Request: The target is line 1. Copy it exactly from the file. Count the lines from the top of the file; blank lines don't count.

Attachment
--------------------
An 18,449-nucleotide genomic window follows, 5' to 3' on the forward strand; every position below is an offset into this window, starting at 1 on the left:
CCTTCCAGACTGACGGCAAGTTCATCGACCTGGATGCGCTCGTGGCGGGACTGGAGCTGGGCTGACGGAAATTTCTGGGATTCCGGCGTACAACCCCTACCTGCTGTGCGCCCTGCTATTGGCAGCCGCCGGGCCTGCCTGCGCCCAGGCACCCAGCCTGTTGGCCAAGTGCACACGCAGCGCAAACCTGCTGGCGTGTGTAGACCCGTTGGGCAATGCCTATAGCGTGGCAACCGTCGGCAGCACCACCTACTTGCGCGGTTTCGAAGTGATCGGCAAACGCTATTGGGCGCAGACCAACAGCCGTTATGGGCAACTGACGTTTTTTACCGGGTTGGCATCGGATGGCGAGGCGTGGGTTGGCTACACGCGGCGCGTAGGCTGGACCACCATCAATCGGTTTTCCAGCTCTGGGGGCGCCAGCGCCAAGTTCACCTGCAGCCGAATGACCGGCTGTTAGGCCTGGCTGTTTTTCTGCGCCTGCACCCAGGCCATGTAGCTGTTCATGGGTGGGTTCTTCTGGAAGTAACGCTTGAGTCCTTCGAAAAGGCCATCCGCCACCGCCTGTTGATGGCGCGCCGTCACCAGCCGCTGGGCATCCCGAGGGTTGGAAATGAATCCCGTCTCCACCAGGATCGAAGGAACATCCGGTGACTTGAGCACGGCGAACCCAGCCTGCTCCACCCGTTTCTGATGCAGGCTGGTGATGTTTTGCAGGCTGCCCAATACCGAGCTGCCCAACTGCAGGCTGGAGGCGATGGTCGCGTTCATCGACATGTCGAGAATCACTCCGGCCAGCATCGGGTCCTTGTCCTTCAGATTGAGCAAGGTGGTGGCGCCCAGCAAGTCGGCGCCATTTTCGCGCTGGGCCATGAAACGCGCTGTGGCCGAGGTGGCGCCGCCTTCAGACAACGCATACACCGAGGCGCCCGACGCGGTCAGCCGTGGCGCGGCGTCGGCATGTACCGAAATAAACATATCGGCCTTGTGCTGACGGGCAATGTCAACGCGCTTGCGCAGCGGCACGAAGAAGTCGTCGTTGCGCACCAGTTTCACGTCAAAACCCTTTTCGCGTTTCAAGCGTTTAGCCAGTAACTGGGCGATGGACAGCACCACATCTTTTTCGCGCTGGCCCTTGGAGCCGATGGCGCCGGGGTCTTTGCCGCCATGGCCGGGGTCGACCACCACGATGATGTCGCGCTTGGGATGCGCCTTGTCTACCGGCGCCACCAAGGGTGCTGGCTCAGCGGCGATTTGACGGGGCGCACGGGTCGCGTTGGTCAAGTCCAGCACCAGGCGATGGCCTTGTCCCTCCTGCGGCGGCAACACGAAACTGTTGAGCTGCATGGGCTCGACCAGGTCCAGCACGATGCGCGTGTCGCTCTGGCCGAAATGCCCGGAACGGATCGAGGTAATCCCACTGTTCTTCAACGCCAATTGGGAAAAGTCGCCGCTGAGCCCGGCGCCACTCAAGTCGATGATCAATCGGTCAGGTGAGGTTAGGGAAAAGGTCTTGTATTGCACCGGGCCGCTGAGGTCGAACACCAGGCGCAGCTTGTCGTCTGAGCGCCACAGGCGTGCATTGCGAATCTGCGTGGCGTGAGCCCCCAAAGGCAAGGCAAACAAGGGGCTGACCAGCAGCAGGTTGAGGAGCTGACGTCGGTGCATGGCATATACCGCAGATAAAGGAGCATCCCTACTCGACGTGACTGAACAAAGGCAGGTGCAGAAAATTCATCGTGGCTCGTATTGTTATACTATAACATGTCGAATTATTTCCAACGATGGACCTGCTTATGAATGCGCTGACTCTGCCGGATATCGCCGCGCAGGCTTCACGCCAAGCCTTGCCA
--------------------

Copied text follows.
An 18,449-nucleotide genomic window follows, 5' to 3' on the forward strand; every position below is an offset into this window, starting at 1 on the left: